The Bipartisan Budget Act of 2018, enacted on Feb. 9, retroactively renewed for tax year 2017 a number of tax extenders that expired at the end of 2016. In order for taxpayer to claim the benefits, the IRS has had to reprogram its processing systems.
On Feb. 22, the IRS announced that it is ready to process 2017 returns claiming the following:
- Exclusion from gross income of discharge of qualified principal residence indebtedness (often, foreclosure-related debt forgiveness).
- The mortgage insurance premiums treated as qualified residence interest.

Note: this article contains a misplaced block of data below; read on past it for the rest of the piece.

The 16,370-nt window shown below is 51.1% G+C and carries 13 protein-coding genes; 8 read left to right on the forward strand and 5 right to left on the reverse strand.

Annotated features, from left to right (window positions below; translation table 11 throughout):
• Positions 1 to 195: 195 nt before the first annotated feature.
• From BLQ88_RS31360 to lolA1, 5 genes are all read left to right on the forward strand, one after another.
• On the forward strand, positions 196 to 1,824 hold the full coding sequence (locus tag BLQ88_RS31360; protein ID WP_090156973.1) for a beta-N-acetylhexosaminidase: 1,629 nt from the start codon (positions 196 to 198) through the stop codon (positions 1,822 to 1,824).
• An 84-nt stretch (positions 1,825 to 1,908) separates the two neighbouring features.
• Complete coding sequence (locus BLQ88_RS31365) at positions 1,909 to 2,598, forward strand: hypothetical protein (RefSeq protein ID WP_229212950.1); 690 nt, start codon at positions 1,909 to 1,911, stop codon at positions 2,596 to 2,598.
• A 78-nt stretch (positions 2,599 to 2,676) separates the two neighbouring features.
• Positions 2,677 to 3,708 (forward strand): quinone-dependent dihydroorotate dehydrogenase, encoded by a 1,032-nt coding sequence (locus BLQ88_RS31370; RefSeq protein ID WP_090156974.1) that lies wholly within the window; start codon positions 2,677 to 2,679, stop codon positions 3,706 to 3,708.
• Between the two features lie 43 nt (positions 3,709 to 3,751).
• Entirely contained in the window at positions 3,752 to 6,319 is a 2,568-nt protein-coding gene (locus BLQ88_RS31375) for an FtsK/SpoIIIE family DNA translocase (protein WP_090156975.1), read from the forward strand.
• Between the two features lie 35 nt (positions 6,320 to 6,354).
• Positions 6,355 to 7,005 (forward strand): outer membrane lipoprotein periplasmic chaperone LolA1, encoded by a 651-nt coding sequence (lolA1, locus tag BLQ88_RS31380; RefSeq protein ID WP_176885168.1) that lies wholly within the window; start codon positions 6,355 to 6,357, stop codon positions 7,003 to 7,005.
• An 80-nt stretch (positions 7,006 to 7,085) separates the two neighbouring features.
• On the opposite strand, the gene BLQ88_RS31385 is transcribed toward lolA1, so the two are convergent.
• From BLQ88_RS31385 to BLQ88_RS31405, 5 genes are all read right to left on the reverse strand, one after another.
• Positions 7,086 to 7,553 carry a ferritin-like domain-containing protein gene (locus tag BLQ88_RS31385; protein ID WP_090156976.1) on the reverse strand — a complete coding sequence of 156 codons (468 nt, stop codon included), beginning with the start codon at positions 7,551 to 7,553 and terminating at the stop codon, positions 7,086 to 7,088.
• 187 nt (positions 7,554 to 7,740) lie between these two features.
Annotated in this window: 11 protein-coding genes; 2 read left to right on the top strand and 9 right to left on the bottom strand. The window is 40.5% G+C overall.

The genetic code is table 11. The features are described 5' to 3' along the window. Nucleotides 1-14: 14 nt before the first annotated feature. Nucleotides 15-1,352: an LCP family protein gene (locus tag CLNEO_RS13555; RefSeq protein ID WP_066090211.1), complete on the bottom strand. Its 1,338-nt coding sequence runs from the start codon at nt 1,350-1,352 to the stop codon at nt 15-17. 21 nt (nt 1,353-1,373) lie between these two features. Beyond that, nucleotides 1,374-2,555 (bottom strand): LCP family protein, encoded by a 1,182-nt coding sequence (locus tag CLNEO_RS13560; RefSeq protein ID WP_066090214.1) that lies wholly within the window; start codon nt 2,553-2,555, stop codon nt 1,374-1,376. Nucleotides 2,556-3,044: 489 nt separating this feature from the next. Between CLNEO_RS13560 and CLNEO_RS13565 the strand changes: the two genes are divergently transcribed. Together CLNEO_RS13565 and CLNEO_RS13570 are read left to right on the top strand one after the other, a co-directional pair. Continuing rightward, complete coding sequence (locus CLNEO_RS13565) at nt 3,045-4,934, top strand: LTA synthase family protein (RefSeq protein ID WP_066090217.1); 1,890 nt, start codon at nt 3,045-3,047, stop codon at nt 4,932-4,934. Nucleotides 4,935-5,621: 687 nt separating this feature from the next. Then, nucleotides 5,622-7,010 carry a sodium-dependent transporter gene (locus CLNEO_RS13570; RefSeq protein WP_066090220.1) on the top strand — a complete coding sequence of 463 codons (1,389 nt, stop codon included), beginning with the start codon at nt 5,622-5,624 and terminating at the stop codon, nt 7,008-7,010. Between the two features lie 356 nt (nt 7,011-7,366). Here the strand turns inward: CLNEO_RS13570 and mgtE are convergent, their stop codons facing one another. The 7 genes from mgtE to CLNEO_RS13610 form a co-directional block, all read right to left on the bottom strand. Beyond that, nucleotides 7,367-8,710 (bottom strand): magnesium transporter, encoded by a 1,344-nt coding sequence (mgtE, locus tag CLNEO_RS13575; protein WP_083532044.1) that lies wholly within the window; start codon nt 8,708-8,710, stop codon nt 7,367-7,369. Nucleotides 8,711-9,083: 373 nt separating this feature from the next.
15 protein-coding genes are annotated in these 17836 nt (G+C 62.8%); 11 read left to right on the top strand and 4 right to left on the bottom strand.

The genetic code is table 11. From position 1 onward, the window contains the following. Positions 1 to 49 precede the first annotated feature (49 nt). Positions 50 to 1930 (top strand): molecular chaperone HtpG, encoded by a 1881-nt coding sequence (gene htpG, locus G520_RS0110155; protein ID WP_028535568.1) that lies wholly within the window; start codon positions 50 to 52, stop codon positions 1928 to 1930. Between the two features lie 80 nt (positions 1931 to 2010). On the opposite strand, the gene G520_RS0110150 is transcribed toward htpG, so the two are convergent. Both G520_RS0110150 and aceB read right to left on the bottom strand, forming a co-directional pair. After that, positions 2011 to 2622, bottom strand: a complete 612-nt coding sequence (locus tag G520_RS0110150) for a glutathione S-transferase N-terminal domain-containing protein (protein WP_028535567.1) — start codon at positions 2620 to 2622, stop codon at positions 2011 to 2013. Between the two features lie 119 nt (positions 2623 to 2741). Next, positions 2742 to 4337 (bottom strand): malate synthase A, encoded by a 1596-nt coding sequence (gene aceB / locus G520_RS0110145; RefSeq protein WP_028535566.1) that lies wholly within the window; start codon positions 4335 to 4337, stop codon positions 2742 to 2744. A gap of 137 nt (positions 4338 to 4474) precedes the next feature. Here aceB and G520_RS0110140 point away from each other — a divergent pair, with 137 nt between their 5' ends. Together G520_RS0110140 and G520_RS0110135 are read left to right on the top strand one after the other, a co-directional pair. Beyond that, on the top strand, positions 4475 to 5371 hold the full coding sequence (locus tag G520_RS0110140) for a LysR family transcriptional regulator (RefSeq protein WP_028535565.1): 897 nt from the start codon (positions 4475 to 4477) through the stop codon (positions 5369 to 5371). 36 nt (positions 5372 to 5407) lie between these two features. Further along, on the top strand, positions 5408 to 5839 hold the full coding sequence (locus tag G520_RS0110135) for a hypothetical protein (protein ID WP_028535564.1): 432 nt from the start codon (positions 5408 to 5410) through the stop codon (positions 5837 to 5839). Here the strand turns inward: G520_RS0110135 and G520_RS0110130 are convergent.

- Deduction for qualified tuition and related expenses.
In the coming weeks, the IRS will work closely with tax professionals and the tax-preparation industry to ensure that software processes can accommodate the new provisions. The IRS emphasized that filing electronic returns is the best way to ensure that returns are processed accurately and refunds are properly issued.
The IRS will also continue to update its systems to handle returns claiming the other tax benefits extended by the Bipartisan Budget Act, though many of these benefits impact a smaller number of taxpayers. The IRS noted that taxpayers eligible for these benefits can file an amended return once systems are fully updated.